Measure D:Tax on Sugar-Sweetened Beverage Products

Summary

Question
Shall an ordinance imposing a 1¢ per ounce general tax on the distribution of sugar-sweetened beverages (e.g., sodas, energy drinks, presweetened teas) and sweeteners used to sweeten such drinks, but exempting: (1) sweeteners (e.g., sugar, honey, syrups) typically used by consumers and distributed to grocery stores; (2) drinks and sweeteners distributed to very small retailers; (3) diet drinks, milk products, 100% juice, baby formula, alcohol, or drinks taken for medical reasons, be adopted?

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campaign arguments

Yes

Proponent's Argument
Vote Yes on Measure D to protect our children's health.

Overwhelming scientific evidence shows that consumption of sugary drinks causes widespread health problems, starting in childhood. One-third of all children, and nearly half of African-American and Latino children, are predicted to develop diabetes in their lifetimes. In addition to diabetes, tooth decay and heart disease are also linked to sugary drink consumption.

Big Soda spends hundreds of millions of dollars to aggressively market sugary drinks to children--even bypassing parents by texting teenagers directly.

Measure D places a tax on distributors (not on consumers) of high-calorie, low-nutrition sugary drinks and syrups to make them. It does not tax natural fruit or vegetable juices, milk products, baby formula, or drinks taken for health reasons. Measure D is not a sales tax.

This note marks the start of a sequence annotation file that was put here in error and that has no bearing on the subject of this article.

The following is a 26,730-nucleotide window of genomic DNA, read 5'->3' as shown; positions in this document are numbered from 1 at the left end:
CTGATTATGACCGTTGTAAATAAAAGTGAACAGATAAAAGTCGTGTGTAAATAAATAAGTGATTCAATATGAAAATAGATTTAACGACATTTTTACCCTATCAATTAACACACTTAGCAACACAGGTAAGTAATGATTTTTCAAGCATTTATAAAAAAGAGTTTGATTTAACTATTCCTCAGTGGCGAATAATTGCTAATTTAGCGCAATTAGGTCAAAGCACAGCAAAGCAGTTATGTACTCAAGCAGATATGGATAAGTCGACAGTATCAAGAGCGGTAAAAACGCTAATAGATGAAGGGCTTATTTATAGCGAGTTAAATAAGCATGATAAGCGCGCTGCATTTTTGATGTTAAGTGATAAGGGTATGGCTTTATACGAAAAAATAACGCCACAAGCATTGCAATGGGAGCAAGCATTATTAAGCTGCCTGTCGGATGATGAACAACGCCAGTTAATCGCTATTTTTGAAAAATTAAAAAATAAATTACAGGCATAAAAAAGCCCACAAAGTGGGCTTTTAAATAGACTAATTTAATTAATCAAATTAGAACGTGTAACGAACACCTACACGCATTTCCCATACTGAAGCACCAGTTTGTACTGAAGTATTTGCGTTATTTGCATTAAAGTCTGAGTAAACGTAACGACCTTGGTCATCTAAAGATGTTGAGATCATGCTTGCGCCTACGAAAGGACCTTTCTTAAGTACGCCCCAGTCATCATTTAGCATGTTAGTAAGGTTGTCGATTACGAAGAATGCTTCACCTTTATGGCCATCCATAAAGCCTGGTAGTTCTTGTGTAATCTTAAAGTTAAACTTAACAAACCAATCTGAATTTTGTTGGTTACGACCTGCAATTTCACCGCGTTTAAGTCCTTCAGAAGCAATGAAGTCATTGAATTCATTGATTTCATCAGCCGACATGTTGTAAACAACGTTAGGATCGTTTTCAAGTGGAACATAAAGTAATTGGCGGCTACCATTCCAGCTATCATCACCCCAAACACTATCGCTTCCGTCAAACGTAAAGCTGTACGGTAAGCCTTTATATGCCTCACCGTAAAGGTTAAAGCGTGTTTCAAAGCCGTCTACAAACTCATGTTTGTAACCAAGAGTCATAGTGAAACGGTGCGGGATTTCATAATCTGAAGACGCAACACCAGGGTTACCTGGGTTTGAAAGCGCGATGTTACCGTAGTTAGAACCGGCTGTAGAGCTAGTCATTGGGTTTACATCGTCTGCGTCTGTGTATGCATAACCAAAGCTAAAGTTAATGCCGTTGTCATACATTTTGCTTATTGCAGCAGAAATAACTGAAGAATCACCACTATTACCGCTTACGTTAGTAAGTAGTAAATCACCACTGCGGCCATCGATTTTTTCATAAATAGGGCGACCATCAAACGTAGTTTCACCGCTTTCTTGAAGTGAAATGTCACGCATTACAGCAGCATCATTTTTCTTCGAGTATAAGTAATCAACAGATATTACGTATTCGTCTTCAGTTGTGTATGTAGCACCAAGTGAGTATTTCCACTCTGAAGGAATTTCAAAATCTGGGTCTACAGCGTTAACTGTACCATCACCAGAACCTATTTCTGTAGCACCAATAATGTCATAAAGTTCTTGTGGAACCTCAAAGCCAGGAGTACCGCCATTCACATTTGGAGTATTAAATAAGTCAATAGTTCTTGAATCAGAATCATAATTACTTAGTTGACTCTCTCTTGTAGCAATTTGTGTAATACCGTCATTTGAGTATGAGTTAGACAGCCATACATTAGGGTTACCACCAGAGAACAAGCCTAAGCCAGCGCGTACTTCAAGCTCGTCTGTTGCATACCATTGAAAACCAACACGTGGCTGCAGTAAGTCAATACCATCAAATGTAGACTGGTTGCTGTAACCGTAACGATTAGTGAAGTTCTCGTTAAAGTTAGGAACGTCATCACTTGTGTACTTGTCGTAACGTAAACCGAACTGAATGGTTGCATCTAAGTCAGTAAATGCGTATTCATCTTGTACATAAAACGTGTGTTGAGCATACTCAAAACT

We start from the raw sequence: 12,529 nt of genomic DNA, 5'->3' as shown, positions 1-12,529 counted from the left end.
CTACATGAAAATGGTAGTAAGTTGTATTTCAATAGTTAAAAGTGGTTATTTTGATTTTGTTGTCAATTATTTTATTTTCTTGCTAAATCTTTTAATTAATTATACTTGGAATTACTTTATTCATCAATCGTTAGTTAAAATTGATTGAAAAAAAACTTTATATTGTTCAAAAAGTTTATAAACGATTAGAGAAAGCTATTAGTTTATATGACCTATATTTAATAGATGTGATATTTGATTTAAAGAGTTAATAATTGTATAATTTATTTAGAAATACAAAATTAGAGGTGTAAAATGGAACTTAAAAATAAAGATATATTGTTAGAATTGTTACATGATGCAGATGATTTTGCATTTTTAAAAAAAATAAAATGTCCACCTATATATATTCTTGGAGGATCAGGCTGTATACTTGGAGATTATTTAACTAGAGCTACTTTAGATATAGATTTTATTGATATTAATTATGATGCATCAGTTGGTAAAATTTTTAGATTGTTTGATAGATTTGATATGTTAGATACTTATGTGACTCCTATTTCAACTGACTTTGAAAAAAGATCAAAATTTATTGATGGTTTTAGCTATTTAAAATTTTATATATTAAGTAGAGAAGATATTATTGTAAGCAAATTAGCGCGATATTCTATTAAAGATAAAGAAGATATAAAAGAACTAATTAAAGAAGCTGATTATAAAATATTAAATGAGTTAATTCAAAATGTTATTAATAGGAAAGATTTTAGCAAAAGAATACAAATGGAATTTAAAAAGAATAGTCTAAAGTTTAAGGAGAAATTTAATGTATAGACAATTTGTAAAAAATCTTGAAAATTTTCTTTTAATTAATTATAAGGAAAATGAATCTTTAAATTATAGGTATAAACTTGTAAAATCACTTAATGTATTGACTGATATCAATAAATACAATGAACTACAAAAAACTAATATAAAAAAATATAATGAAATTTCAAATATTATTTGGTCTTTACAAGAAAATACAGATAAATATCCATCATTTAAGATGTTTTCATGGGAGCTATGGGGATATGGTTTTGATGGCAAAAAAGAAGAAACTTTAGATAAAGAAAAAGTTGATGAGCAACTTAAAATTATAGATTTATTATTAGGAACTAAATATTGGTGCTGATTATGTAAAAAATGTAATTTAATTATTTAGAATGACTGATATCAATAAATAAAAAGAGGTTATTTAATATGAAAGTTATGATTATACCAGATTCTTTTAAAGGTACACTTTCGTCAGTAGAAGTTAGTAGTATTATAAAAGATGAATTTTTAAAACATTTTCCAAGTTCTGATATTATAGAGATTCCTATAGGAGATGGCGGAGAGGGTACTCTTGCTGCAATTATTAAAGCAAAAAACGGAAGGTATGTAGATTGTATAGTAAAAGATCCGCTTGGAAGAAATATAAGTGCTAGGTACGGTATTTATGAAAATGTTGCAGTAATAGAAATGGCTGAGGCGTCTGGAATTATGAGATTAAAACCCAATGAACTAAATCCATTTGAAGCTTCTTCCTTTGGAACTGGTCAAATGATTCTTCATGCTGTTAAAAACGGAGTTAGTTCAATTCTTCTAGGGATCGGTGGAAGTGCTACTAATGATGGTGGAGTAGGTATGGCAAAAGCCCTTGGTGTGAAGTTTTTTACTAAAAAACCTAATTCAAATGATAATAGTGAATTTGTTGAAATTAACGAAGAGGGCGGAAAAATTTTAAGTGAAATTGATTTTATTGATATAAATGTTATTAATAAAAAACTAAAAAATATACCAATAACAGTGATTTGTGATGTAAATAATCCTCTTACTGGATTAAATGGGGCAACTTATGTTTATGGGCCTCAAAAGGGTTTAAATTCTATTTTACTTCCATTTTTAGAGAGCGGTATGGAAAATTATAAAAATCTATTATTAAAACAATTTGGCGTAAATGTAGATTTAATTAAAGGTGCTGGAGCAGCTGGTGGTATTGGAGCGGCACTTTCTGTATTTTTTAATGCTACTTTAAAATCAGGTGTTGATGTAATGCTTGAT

Measure D establishes a panel of health professionals and educators to advise the City Council on how best to support programs to reduce sugary drink consumption in Berkeley and address the effects of consumption.

A wide range of Berkeley citizens, organizations, and health care professionals endorse Measure D, including the Berkeley NAACP, Berkeley Federation of Teachers, City Council, School Board, Latinos Unidos de Berkeley, Ecology Center, Telegraph Business Improvement District, Berkeley Dental Society, Alice Waters, and Michael Pollan.

Big Soda has spent millions of dollars to confuse and manipulate voters and is trying to do so again. Don't be fooled. Look closely--you will see that primary opposition comes from outside Berkeley, led by the American Beverage Association. The real costs and suffering for families come from health problems linked to sugary drinks.

Berkeley has always been a leader on important issues. Together with San Francisco we will become the first of many U.S. cities to tax sugary drinks.

www.BerkeleyvsBigSoda.com

Vote yes on Measure D

Loni Hancock, State Senator
Mansour Id-Deen, President of Berkeley's NAACP
Alice Waters, Founder, Chez Panisse & the Edible Schoolyard Project
Nancy Bickel, President, League of Women Voters of Berkeley, Albany, Emeryville
Marty Lynch, Executive Director, LifeLong Medical Care

Opponent's Rebuttal
A tax on some sugar-sweetened beverages--but not others--is the wrong way to approach complex health issues.

Look closer: Measure D is riddled with loopholes.

For starters:

Some stores will pay the tax but others won't. For example, retailers who pick up their beverages outside of Berkeley won't pay the tax.

Measure D makes no sense:

Chocolate milk, 100% juice drinks, alcoholic beverages, and some coffee drinks will not be taxed--no matter how much sugar or how many calories they contain. Organic local root beer will be taxed, but diet soda is exempt. An iced tea is taxed if it is pre-sweetened, but not if the customer adds the sugar.

As for the panel that's supposed to advise the city on managing the funds:

Measure D is written so that City Council can ignore those recommendations and spend the tax revenue on anything they want. A similar measure in San Francisco specifically dedicates beverage tax funds for health and wellness programs. That's not the case with Measure D.